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Calder Abbey


The ruins of Calder Abbey are located by the River Calder, about half a mile north-east of the village of Calderbridge in Cumbria. A Savigniac monastery founded in 1134 by Ranulph de Gernon, 2nd Earl of Chester, moved to this site in 1142. The abbey became ruinous after the dissolution of the monasteries in 1536. The ruins of the Abbey are a Grade I listed building. Calder Abbey House, built in the 18th century, adjoins the ruined abbey and is also a Grade I listed building.

Calder Abbey in Cumbria was a Savigniac monastery founded in 1134 by Ranulph de Gernon, 2nd Earl of Chester, and moved to this site following a refoundation in 1142. It became Cistercian in 1148. It is near the village of Calderbridge.

History

Ranulf de Gernon (also known as Ranulph le Meschines) founded the abbey on 10 January 1134, and gave a site and a mill to the monks. It was a wooden building and occupied by twelve Savigniac monks from Furness Abbey under the abbot Gerold.

Only four years later, in the midst of the political instability following the death of Henry I, David King of Scots sent Scottish raiders under William Fitz Duncan to raid the northern English counties. Calder Abbey was one of the victims, and the Scots raided they despoiled the Abbey and drove out the monks. This, and the poor endowment, led the monks to abandon the site, and they sought sanctuary at Furness Abbey. However, as Abbot Gerold would not resign his abbacy, a dispute arose and they were obliged to leave. They started a wandering life, first to Hood near Thirsk, then to Old Byland, near Rievaulx Abbey, and finally to Stocking where they finally settled and built the great Byland Abbey. However, the monks were worried that Furness would continue to exercise control, and after Gerold travelled to Sauvigny in France to put his case, they were released from the jurisdiction of Furness in 1142.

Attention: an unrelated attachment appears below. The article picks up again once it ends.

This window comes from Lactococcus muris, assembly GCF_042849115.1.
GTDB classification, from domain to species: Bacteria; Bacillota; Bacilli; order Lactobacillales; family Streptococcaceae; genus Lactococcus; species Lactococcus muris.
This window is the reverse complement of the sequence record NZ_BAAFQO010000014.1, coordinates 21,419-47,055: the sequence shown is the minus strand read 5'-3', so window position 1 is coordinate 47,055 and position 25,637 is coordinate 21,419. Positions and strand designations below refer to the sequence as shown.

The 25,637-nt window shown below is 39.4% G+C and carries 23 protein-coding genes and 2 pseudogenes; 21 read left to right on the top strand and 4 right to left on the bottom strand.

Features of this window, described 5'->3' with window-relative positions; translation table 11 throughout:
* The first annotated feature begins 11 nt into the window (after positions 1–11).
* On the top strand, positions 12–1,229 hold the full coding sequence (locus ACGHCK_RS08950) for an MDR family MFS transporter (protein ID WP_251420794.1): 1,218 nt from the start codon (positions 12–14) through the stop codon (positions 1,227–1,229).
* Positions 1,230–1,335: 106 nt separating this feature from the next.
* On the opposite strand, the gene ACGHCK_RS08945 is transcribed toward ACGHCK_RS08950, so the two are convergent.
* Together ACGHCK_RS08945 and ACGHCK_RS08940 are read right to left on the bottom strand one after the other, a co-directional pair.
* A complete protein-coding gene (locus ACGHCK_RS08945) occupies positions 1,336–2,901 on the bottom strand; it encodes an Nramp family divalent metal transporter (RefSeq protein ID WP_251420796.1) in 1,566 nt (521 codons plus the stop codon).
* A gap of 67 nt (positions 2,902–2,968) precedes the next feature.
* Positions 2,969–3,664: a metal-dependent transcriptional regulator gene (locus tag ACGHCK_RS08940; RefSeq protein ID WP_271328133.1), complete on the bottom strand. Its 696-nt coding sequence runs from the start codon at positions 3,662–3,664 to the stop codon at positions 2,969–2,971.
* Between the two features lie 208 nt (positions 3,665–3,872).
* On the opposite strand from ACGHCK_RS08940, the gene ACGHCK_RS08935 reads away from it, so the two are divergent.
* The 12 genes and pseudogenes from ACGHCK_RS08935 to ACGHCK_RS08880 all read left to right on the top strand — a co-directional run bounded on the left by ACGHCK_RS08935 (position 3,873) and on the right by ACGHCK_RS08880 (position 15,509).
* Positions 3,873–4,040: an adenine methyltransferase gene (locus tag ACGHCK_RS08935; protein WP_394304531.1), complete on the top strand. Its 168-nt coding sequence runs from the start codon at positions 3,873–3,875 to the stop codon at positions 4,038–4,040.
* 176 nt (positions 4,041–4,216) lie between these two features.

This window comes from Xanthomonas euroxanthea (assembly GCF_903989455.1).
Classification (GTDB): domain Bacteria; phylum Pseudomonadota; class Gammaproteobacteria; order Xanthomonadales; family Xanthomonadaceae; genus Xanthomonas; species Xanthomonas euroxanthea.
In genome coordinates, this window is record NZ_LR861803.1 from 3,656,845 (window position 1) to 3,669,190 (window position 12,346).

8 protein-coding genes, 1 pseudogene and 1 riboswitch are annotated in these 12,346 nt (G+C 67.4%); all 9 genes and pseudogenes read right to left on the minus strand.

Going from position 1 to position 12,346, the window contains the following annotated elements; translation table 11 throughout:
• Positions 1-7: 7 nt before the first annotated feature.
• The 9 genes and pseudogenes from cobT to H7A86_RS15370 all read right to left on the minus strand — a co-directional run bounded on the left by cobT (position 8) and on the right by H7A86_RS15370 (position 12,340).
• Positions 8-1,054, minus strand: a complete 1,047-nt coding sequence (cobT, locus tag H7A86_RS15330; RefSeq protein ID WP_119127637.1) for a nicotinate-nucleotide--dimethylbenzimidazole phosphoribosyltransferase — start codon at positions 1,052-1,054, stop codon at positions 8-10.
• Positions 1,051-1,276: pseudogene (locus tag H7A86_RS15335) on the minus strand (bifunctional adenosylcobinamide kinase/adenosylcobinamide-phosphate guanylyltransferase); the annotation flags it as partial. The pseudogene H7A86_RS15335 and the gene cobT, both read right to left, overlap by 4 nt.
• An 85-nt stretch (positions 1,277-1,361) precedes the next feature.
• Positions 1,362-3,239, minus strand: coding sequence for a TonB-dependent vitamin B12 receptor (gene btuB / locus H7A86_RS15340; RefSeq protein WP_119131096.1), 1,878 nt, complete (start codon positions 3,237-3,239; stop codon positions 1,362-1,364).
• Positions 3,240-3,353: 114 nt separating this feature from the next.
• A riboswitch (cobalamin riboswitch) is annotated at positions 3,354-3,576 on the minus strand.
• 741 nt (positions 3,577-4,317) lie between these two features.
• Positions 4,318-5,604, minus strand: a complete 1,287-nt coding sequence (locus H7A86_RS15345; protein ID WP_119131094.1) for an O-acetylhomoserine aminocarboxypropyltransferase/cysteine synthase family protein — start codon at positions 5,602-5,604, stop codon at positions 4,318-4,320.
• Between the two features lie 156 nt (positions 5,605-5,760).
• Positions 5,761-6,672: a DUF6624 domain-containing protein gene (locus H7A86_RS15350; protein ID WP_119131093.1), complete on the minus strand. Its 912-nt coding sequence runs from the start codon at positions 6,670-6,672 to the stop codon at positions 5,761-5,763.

Meanwhile, back at Calder, a second attempt at colonisation was made from Furness in about 1142 under Abbot Hardred, and this time they had the protection of Fitz Duncan. The Sauvigniac order became Cisterian in 1148 when the two orders were amalgamated, and Calder likewise was obliged to follow.

By 1180 a stone church had been built of which the west door is the main survivor today. Most of the rest of building was rebuilt in 1220 in the early English style by Thomas de Multon of Egremont.

The house was not rich, in 1535 the annual net income was only £50. At the Dissolution, the only recorded relic in the monastery's possession was that of a girdle (a belt) claimed to have belonged to the Virgin Mary.

In 1535 an unfavourable report was made against the abbey and its community by the King's commissioners (though their views are often suspected to be biased and dubiously motivated).

The abbey was surrendered in 1536 by the last abbot, Richard Ponsonby.

Post-dissolution

At the Dissolution Henry VIII gave the abbey to Sir Thomas Leigh, who pulled off the roof and sold it and anything else he could and reduced the church to a ruin. Ownership passed through many secular hands, in which it still remains.